The Happy Writer with Marissa Meyer

Witches and Evocative Contemporary Settings with Kate Pearsall - Bittersweet in the Hollow

November 13, 2023 Marissa Meyer Season 2023 Episode 178
The Happy Writer with Marissa Meyer
Witches and Evocative Contemporary Settings with Kate Pearsall - Bittersweet in the Hollow
Show Notes Transcript

In this week’s episode, Marissa chats with Kate Pearsall about her debut YA mystery (with magic!), BITTERSWEET IN THE HOLLOW. Also discussed: NaNoWriMo (National Novel Writing Month), creating an evocative and lush setting, using real locations as inspiration but changing details to suit the story, the brilliance of using gravestones for character names, how the setting of a small town can influence the story, using charts and graphs to diagram character relationships, adapting magic and folklore to deepen the story and so much more!

Isabel Ibañez’s episode (#56)  https://www.buzzsprout.com/950767/episodes/8045448 

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[00:10] Marissa: Hello, and welcome to the Happy Writer. This is a podcast that aims to bring readers more books to enjoy and to help authors find more joy in their writing. I am your host, Marissa Meyer. Thank you for joining me. We are still looking for some initial podcast sponsors, so if you're interested in advertising here on the Happy Writer podcast, let us know. You can contact us via Marissamyer.com slash podcast. What has been making me happy this week is that my good friend and former podcast guest Rory Shea hosted a murder mystery dinner last Mean. I think I did a murder mystery dinner when I was, like, a teenager. I have vague memories, but I hadn't been to one in a long, long time, and it was so much fun. We were all given characters to play. I turned out to be Misty Visions, the fortune teller, and surprise, surprise, I was also the murderer. And going into the party, I felt like I didn't want to be the murderer. That felt like a lot of pressure, but in the end, it was so much fun because the victim was just like, you're a fraud. And so all I had to do was be really upset that no one believed my tarot readings, and it was great. And I had the best time. Everyone was in costume, and it was just this wonderful end to the Halloween season, which has been great. So. Thanks, Rory. We had a blast. I am also so happy today to be talking to today's guest. When she is not writing, she can be found willfully indulging her curiosity by disappearing into museums, exploring new places, and becoming deeply submerged into obscure topics that inevitably make their way into future work. Her debut novel, Bittersweet in the Hollow, came out last month. Please welcome Kate Pearsall.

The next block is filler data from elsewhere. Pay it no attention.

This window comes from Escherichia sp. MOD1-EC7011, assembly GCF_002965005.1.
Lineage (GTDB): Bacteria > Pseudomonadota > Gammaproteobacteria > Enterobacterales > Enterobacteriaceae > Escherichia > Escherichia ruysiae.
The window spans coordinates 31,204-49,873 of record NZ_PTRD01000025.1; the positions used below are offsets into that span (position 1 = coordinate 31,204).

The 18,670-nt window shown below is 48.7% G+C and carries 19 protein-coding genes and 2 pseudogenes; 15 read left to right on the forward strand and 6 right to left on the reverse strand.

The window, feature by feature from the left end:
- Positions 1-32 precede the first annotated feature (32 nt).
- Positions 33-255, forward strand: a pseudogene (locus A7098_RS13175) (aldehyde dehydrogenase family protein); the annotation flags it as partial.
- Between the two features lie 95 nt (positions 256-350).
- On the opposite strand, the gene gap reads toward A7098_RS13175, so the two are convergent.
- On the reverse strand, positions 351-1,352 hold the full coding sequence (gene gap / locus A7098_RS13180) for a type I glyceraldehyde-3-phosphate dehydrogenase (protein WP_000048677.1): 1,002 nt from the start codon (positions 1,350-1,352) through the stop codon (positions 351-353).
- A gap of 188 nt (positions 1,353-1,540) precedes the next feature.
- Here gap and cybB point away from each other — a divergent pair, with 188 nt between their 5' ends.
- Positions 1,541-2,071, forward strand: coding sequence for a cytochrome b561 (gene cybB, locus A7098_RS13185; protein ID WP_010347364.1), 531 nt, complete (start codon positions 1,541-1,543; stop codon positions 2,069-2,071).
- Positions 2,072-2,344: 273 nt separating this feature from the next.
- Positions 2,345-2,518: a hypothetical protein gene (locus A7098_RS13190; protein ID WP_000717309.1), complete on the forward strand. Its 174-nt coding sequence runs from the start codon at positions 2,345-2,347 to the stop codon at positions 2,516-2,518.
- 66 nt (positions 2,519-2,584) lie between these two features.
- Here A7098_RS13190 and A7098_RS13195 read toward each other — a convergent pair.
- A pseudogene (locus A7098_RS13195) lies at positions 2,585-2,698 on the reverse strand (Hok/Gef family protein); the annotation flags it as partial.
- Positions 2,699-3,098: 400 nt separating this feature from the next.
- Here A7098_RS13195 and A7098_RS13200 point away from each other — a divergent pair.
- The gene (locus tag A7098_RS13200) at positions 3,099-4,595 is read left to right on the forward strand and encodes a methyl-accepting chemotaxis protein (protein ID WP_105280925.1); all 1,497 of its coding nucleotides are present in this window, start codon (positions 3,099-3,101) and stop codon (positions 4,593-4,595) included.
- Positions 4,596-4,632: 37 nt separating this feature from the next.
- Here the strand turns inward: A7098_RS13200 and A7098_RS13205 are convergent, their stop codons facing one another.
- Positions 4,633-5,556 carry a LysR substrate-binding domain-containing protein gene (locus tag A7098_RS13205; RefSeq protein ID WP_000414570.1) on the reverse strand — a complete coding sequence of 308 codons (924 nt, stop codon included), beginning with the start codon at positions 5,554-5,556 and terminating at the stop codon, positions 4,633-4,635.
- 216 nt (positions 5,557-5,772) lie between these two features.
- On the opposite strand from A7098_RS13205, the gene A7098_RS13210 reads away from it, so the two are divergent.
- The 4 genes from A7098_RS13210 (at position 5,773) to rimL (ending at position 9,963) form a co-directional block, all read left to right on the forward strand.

[02:23] Kate: Hello. Thank you so much for having me.

[02:26] Marissa: Thank you for joining me. Congratulations on your debut novel. It's been out for a few weeks now. How have things been going?

[02:35] Kate: It's been a whirlwind. The book came out October 10, and I am also on deadline, so it's been a busy time but really exciting. And I think with your debut book especially, you don't really know what to expect, so everything is new and different and exciting, and it's been a dream come true.

[02:57] Marissa: That's so great. It is weird how they always have the books coming out at the same time that we're on deadline. I wish publishers could figure out a different way to do that. Were you, like, trying to write? Did you go on book tour?

[03:12] Kate: I had a few tour dates. Not a big one, but yeah, a little bit.

[03:16] Marissa: Okay. Were you able to take time off from writing and focus on promoting this book and being on tour and enjoying all of the first new things, or was it like, get back to the hotel room, crank out some words and some revision?

[03:31] Kate: I definitely took a few days away from writing to just focus on the book launch and kind of soak that all in. But yeah, then it was immediately back to work.

[03:41] Marissa: Yeah. Well, I hope it's going well for Book Two, and we'll talk more about book Two later. Before we get to that, the first question I would love to hear is your origin story. How did you become a writer?

[04:00] Kate: I think I've always been a writer, even as a child. I have two sisters and one of three girls, and we would entertain ourselves by writing stories either for each other or together. We lived out in the middle of nowhere and had like, three TV stations, so there wasn't a lot of other options. But I didn't really seriously consider pursuing publication until probably 2017 when I started really looking into how does that process work? Is it something that's even possible? Do I think I could do this? And until that point, I had not written a full length novel. So from that side, I'm pretty new at it, but as far as writing and storytelling, I feel like that's sort of always been part of me.